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How the camera works in Sol

Here I describe how the camera works in Sol. This is especially interesting when zooming is enabled, since the camera behavior is much more complex to compensate for the smaller viewport.

Javier Degirolmo, Blogger

May 21, 2015

2 Min Read

After reading the recent article on cameras in sidescrolling games I thought I may as well share how the camera works in Sol. I'm going to use some terms from that article so consider reading it first if you haven't already.

First of all, some remarks:

  • Screen coordinates are given relative to the center of the screen (not the top left corner) because of the way resolution handling works for different aspect ratios. Horizontal coordinates increment to the right, vertical coordinates increment downwards.

  • The "player origin" is 16 pixels above the ground vertically (the character is 40 pixels high, for context).

The camera works differently depending on whether zooming is enabled or not, so I'm going to describe both modes separately.

Normal mode

The game simply uses a normal camera window in this mode. The margins are -8 to 8 horizontally, and -32 to -16 vertically.

When the camera shakes (i.e. a quake effect), a vertical offset is added to its current position. This offset is calculated the moment rendering happens and is not stored, i.e. the shaking isn't accounted for the camera window.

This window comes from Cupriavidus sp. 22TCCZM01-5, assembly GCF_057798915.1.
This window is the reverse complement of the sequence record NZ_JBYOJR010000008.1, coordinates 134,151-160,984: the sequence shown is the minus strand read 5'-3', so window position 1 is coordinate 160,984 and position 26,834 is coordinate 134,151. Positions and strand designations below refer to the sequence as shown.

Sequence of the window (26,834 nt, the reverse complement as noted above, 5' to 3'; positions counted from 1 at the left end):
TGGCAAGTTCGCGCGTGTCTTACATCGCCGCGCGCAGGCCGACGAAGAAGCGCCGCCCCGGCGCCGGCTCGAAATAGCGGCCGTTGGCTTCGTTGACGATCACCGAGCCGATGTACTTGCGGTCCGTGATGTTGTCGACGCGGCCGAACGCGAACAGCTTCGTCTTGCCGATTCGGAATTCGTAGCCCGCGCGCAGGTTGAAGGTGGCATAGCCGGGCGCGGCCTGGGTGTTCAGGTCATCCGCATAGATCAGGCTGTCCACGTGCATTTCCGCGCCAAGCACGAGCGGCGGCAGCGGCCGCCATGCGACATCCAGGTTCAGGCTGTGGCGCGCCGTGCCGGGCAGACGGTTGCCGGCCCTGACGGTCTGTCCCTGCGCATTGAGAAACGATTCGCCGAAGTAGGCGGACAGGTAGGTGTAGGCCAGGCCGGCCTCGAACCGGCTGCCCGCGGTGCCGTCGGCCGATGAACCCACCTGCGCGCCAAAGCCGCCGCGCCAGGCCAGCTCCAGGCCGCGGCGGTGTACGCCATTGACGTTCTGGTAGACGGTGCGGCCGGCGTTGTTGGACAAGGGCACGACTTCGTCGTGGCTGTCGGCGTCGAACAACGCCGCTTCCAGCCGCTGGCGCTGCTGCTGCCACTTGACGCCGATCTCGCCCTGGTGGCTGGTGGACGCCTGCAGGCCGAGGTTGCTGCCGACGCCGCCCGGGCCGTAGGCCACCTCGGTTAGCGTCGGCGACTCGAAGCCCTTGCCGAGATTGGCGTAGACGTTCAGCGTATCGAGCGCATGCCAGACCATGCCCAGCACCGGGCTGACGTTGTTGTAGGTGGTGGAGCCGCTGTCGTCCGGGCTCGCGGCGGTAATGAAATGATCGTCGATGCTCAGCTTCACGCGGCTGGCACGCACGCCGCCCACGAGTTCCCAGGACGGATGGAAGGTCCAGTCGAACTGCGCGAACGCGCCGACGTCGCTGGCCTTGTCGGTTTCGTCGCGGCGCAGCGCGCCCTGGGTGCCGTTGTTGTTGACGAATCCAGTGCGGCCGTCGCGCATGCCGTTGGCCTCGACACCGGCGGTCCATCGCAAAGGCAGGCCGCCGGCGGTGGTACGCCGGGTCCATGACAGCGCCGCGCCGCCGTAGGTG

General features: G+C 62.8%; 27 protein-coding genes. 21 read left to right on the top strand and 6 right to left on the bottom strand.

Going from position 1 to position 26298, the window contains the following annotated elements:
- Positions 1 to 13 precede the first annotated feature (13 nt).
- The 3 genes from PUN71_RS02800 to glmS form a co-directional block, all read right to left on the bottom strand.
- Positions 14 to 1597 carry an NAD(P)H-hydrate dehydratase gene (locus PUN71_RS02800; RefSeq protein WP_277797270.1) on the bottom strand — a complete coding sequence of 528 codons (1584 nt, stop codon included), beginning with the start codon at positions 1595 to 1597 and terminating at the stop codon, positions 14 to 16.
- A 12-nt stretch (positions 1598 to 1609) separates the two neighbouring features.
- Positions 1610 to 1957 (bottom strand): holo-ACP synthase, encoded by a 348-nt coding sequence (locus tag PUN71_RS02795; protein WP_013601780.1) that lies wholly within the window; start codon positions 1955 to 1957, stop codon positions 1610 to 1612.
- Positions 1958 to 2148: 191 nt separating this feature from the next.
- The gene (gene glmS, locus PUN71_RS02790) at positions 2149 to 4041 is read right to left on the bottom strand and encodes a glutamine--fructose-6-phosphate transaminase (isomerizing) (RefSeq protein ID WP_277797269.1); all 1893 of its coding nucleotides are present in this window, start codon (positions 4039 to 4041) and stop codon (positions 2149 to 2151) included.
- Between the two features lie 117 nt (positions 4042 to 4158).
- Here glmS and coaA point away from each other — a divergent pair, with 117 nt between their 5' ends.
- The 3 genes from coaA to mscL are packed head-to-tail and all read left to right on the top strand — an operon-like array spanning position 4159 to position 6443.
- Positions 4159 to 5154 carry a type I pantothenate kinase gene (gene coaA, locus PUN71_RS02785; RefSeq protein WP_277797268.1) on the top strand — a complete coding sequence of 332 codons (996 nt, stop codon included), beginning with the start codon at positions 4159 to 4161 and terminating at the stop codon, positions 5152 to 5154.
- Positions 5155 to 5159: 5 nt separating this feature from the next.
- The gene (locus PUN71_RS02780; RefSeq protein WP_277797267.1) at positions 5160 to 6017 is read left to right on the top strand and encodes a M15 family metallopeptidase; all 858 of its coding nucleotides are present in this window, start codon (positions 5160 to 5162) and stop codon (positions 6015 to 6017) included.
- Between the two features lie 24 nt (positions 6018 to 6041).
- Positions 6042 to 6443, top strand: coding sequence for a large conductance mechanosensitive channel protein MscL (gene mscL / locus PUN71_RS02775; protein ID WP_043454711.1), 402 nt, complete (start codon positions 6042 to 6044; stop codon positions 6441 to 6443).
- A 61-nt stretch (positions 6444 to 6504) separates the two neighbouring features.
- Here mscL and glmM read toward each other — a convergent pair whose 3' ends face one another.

Zoomed mode

When zooming is enabled the camera behaves completely different to account for the smaller viewport.

For starters there isn't a camera window at all, it just aims for the player position directly. Then it applies a horizontal offset, to give some extra room to see forwards. This offset changes depending on the direction the player is facing, when the player turns around the offset is shifted until it reaches its new intended position. Pressing up or down also applies a vertical offset in a similar way, allowing the player to look more vertically.

The third boss (the helicopter one) is problematic, since the helicopter would end up completely off-screen using this behavior. What happens then is that during the fight against that boss another vertical offset is applied, which puts the camera right in the middle point between the helicopter's height and the previously computed camera position. This gives enough room to see the helicopter.

Finally, shaking is disabled unconditionally when zooming is enabled, since the effect is too strong and would severely get in the way.

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